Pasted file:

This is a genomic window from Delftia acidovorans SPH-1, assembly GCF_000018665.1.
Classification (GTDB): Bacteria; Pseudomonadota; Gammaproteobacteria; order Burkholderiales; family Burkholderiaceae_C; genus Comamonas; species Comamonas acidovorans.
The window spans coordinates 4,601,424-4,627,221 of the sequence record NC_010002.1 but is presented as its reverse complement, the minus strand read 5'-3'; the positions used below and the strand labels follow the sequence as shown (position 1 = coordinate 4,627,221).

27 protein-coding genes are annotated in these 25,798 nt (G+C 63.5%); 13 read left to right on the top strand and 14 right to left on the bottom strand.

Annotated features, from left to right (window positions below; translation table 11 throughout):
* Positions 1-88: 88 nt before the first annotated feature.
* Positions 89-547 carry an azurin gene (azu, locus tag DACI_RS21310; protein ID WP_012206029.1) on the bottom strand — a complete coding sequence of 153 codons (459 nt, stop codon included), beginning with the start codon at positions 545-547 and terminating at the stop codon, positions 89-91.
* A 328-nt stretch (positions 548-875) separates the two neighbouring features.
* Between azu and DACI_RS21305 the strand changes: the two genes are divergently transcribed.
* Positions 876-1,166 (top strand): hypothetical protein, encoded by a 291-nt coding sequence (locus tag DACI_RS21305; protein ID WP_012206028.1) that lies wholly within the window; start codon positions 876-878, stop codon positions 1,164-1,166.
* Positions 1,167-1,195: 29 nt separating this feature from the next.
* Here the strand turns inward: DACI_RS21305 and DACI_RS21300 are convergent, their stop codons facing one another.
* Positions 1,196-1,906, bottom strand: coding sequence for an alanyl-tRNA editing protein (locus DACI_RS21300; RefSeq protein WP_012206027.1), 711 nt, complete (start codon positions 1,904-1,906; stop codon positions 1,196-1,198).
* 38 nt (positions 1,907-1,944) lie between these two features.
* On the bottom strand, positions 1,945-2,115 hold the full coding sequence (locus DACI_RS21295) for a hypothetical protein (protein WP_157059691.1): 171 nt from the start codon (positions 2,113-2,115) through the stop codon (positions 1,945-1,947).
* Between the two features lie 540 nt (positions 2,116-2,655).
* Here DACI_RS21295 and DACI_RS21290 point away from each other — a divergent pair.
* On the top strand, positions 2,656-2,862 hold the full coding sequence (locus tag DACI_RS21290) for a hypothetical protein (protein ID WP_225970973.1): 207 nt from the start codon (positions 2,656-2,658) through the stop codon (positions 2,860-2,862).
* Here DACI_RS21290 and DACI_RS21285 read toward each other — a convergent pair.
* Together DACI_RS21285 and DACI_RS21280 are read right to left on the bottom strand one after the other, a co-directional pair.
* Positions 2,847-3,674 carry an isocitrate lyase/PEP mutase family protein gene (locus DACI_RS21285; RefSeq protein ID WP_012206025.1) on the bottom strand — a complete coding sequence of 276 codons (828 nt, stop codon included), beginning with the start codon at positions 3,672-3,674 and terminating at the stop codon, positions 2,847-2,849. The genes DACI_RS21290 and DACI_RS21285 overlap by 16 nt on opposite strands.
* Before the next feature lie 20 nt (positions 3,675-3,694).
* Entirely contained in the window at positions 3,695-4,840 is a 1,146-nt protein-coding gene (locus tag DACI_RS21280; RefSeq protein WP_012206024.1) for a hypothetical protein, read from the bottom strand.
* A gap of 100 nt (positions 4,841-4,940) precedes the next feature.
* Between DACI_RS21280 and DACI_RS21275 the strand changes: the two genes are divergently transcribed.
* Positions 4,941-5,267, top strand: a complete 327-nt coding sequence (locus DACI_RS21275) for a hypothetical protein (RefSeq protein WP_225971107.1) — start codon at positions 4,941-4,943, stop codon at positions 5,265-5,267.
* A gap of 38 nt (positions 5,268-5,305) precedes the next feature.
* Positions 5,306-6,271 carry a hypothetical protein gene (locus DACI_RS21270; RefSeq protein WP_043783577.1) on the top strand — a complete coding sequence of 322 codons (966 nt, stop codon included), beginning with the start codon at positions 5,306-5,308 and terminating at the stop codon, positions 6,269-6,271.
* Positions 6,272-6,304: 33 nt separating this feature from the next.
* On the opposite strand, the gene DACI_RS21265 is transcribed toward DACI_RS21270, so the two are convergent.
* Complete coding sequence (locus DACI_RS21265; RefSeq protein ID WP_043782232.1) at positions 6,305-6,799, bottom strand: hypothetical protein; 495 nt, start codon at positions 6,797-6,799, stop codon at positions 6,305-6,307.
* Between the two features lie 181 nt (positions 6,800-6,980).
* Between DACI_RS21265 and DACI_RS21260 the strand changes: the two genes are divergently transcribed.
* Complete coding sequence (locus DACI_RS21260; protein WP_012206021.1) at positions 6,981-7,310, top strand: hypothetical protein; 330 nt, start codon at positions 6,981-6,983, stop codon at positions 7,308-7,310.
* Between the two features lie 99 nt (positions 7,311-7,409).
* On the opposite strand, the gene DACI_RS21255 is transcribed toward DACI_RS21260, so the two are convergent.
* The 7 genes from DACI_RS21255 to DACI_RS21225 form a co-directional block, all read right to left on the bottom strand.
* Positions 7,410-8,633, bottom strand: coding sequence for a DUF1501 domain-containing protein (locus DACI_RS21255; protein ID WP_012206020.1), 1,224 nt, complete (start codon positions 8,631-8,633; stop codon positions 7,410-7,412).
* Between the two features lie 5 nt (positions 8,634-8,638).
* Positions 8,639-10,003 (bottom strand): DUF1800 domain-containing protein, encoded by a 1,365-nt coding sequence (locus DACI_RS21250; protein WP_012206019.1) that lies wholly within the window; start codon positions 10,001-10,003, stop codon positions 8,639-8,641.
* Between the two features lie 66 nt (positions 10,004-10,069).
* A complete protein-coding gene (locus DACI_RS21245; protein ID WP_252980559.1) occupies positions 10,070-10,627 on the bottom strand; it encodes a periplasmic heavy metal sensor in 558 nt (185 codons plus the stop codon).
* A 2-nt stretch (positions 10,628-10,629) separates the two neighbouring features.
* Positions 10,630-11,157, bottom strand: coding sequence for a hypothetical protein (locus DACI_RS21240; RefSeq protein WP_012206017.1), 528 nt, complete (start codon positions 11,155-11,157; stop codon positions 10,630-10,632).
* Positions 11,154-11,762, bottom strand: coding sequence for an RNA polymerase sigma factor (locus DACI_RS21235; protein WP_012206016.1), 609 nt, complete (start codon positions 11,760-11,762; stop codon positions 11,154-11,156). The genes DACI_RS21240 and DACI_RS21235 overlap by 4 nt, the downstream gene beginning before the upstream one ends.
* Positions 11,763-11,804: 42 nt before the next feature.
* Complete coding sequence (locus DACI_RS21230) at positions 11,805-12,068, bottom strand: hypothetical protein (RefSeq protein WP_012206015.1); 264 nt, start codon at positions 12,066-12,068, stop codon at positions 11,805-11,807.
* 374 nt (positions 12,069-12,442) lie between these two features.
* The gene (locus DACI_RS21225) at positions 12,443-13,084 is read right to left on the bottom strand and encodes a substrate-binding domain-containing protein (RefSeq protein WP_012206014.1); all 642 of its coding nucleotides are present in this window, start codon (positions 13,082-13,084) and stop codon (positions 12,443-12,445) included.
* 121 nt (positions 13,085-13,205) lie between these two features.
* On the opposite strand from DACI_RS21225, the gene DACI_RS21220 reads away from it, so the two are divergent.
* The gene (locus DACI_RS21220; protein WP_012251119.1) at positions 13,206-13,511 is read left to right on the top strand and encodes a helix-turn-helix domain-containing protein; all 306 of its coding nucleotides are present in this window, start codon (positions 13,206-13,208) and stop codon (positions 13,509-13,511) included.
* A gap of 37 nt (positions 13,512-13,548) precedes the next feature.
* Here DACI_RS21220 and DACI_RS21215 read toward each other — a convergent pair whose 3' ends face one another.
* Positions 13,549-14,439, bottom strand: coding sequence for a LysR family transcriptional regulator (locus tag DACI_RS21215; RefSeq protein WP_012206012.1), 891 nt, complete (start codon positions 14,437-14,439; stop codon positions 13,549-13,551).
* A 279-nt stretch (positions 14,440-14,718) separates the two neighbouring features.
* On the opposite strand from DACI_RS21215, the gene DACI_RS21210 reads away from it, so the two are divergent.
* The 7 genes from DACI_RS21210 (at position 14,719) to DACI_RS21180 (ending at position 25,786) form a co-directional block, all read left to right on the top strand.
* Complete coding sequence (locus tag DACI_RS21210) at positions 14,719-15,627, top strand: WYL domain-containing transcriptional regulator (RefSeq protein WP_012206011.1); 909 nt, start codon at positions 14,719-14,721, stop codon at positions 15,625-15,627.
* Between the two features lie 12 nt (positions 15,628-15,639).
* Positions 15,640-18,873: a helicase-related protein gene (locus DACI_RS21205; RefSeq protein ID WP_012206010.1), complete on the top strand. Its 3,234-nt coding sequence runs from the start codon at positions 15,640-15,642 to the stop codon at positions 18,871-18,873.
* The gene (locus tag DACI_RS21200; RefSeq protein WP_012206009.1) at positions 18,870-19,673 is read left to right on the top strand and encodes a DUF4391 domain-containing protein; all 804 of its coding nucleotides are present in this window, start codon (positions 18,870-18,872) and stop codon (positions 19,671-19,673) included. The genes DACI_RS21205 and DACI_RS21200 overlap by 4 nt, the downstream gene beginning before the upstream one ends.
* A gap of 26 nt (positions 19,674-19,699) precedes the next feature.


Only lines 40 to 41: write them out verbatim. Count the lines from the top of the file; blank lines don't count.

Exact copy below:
* Positions 8,639-10,003 (bottom strand): DUF1800 domain-containing protein, encoded by a 1,365-nt coding sequence (locus DACI_RS21250; protein WP_012206019.1) that lies wholly within the window; start codon positions 10,001-10,003, stop codon positions 8,639-8,641.
* Between the two features lie 66 nt (positions 10,004-10,069).